Earning Money on a Snow Day: Graph Points to Represent Problems
Lesson 8 of 8
Objective: Represent real-world and mathematical problems by graphing points on the coordinate plane.
I ask students to hypothesize how a grid is useful in today’s world. Students report out, and I make an anchor chart. This can then be used later, at the end of the mini-unit, for students to create their own relationships over time problem/graph. (Students add to anchor chart started yesterday.)
As a class, we use a graph to show how much money Henry earned working. We analyze the relationship between the number of hours Henry works and the amount of money he earns. Using MP1 - Make sense of problems and persevere in solving them, I ask students what problems have we solved like this before. Students respond that it is similar to the puppy dog problem from the other day.
In pairs, students discuss:
a) how much money earned after working 2 hours,
b) how much money earned after working 6 hours,
c) how much money earned after working 5 hours,
d) how much money earned after each hour,
e) how much money earned after working 10 hours.
We specifically discuss how the creator of the graph chose to use increments of 2 on the "x" axis and 10 on the "y" axis. We then create a table, and work "backwards".
To find (c), students are challenged to determine the pay after 5 hours, because 5 hours was not an increment of the graph. Knowing that his money increases by $20 every two hours, students have to analyze the graph to determine a mid-point between the 4th hour and 6th hour.
To find (d), students are challenged to determine the pay after 1 hour, because 1 hour is not an increment on the graph. Students have to envision where a plot point would be to indicate 1 hour. I expect students to get this pretty easily, and some students need some assistance. I encourage those students to look at the earnings for 2 hours ($20) and then determine what the rate would be for one hour. This is an easy problem here; my students are then eager to tell me the rate for 30 minutes too (which isn't relevant to the question, but my students are excited to use their skills here.) Since students are already determined (c), this is relatively easy to determine; students already knew this answer (but may not have verbalized it) if they solved (c) correctly.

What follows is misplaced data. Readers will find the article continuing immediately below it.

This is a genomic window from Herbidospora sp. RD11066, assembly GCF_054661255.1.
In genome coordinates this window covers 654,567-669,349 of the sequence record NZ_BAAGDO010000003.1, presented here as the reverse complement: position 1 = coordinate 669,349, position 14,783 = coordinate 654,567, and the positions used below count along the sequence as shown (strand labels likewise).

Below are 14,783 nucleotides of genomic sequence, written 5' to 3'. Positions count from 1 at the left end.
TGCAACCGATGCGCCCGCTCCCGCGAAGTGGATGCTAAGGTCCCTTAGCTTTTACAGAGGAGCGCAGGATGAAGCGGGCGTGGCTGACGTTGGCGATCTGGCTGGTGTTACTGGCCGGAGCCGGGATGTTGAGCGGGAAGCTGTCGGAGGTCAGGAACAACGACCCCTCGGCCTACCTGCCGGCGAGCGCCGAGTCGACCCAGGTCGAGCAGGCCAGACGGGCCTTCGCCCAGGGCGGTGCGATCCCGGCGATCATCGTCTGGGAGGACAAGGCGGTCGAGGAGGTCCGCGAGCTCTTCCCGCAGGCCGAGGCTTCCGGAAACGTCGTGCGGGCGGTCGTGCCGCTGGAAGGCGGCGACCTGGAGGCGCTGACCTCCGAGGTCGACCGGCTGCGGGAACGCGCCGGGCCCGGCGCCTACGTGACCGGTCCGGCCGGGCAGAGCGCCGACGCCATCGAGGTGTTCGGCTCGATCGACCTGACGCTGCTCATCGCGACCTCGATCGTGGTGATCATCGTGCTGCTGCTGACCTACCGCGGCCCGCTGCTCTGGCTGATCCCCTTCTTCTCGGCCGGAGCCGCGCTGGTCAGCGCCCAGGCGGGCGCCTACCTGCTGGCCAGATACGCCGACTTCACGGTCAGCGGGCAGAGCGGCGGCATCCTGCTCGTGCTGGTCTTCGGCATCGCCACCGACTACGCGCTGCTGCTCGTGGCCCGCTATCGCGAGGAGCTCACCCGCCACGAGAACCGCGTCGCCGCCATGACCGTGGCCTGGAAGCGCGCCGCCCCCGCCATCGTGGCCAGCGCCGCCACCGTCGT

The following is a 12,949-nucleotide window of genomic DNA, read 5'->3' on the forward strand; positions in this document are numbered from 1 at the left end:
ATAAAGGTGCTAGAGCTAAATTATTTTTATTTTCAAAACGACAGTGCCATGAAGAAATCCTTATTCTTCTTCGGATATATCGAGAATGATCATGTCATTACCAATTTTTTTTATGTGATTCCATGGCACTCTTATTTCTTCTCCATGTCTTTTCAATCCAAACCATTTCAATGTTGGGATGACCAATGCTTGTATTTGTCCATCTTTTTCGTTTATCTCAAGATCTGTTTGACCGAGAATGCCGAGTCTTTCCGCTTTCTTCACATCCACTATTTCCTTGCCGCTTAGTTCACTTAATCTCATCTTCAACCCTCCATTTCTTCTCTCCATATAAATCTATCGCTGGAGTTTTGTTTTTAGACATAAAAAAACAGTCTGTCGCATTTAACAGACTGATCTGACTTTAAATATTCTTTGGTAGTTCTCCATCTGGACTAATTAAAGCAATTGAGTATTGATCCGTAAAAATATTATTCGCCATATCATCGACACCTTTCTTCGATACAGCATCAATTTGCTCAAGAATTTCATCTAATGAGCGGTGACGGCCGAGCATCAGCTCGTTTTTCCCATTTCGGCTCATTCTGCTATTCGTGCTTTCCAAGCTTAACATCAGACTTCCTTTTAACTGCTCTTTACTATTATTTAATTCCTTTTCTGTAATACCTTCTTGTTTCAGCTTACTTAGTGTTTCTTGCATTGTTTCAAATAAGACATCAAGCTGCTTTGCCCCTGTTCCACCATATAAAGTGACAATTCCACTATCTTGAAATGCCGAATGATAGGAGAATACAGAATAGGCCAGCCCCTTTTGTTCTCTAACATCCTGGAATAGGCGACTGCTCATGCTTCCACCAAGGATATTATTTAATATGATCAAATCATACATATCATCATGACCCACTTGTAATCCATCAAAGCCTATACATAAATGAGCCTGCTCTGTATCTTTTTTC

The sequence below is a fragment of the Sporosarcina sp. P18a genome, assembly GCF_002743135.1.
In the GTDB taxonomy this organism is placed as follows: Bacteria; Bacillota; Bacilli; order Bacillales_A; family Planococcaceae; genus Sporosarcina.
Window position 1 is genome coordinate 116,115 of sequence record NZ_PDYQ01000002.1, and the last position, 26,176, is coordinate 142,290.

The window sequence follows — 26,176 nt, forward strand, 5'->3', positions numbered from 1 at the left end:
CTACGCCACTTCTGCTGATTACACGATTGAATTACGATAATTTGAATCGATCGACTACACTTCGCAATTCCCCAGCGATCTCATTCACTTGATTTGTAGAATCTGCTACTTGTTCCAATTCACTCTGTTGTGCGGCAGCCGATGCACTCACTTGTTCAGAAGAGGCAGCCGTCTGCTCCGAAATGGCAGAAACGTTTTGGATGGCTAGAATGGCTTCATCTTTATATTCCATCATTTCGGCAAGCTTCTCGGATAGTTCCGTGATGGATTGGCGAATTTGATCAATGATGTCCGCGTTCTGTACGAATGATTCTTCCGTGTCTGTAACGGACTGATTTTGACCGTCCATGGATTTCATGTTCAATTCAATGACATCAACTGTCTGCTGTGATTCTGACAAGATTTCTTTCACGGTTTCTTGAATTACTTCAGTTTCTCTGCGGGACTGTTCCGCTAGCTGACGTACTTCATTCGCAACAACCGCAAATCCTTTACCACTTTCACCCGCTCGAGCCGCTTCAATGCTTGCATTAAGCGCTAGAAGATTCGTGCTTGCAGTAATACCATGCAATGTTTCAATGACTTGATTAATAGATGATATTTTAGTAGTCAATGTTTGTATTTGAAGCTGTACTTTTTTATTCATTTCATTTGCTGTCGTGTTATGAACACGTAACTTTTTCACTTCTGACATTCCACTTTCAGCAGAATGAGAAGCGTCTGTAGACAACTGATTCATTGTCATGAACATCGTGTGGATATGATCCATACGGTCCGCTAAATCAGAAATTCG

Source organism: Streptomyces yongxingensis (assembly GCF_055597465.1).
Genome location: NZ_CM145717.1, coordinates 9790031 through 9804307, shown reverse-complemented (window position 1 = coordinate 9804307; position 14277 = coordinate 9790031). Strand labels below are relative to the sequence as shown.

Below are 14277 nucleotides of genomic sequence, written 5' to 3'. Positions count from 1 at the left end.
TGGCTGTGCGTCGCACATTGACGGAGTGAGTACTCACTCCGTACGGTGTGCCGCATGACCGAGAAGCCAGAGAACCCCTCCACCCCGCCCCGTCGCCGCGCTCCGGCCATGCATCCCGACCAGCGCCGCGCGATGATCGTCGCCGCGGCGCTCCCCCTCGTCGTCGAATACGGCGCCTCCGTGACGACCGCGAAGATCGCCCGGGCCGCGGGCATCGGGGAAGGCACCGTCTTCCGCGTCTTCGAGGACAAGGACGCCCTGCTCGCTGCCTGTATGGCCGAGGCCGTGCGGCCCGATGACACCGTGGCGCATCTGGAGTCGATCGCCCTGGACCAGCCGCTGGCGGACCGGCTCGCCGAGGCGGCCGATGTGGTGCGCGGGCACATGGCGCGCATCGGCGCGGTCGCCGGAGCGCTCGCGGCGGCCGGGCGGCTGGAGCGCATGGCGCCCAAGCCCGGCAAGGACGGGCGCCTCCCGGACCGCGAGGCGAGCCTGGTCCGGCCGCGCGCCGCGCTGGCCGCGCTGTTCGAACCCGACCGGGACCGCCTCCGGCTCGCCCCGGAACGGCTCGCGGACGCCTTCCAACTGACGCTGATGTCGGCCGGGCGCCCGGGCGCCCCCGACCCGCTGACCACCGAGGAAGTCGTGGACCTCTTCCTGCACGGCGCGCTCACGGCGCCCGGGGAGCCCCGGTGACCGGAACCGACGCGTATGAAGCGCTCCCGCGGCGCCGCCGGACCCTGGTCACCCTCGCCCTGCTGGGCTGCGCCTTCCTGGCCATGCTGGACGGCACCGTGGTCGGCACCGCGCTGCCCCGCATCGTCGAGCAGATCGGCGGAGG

To find (e), students had to apply what was known from figuring out (c) and (d), to apply to to extend the graph.
For Independent Practice, students worked to first use a table to determine which increments to label their self created graph. This was really challenging for some of the students, even though we've done this multiple times before. My students very much want things to be simple and easy, and are sometimes really not willing to put in very much effort to solve problems. Some attempt to simply just "wait it out". Knowing this, I know who I need to focus on to get them started. To get students more interested in this problem, I incorporated science into math; this problem dealt with Liquid Temperature Change. Students had to graph the change in temperature over time. After labeling the "x" and "y" axis, students then plotted the points onto the graph from the chart. Students find the temperature of the liquid after 5 minutes. Students then analyzed the graph to tell a story that would have gone with it (to explain the relationship shown in the graph.)
Using MP3 - Construct viable arguments and critique the reasoning of others, students now have the opportunity to explain their thinking to others, and respond to others' thinking about the relationship shown in the graph. They refine their mathematical communication skills as they participate in mathematical discussions involving questions like “How did you get that?” and “Why is that true?” Many students realize that the temperature decreased very rapidly within an 8 minute time frame, and predicted that a (snow) storm could potentially occur, or cold front was coming.